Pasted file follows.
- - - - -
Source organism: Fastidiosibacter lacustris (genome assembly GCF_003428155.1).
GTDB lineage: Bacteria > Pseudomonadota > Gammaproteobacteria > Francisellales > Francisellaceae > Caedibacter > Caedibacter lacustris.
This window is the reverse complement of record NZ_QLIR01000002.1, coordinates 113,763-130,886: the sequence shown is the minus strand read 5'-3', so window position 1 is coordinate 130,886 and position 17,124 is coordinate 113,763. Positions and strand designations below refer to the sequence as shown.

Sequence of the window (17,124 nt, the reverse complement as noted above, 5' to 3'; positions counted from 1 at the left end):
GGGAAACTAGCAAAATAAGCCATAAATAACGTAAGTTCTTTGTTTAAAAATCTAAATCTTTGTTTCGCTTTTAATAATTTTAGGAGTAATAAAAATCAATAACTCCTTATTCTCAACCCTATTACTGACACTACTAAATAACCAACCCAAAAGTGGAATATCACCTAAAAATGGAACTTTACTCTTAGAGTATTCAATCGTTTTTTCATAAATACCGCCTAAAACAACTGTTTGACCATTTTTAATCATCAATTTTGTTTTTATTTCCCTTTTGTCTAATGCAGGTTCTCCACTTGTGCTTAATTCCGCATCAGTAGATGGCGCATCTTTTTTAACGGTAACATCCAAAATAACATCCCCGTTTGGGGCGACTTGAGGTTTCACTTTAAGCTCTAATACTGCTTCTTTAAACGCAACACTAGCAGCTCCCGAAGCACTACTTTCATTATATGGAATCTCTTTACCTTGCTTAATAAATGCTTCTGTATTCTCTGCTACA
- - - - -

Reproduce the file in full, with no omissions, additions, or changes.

Source organism: Fastidiosibacter lacustris (genome assembly GCF_003428155.1).
GTDB lineage: Bacteria > Pseudomonadota > Gammaproteobacteria > Francisellales > Francisellaceae > Caedibacter > Caedibacter lacustris.
This window is the reverse complement of record NZ_QLIR01000002.1, coordinates 113,763-130,886: the sequence shown is the minus strand read 5'-3', so window position 1 is coordinate 130,886 and position 17,124 is coordinate 113,763. Positions and strand designations below refer to the sequence as shown.

Sequence of the window (17,124 nt, the reverse complement as noted above, 5' to 3'; positions counted from 1 at the left end):
GGGAAACTAGCAAAATAAGCCATAAATAACGTAAGTTCTTTGTTTAAAAATCTAAATCTTTGTTTCGCTTTTAATAATTTTAGGAGTAATAAAAATCAATAACTCCTTATTCTCAACCCTATTACTGACACTACTAAATAACCAACCCAAAAGTGGAATATCACCTAAAAATGGAACTTTACTCTTAGAGTATTCAATCGTTTTTTCATAAATACCGCCTAAAACAACTGTTTGACCATTTTTAATCATCAATTTTGTTTTTATTTCCCTTTTGTCTAATGCAGGTTCTCCACTTGTGCTTAATTCCGCATCAGTAGATGGCGCATCTTTTTTAACGGTAACATCCAAAATAACATCCCCGTTTGGGGCGACTTGAGGTTTCACTTTAAGCTCTAATACTGCTTCTTTAAACGCAACACTAGCAGCTCCCGAAGCACTACTTTCATTATATGGAATCTCTTTACCTTGCTTAATAAATGCTTCTGTATTCTCTGCTACA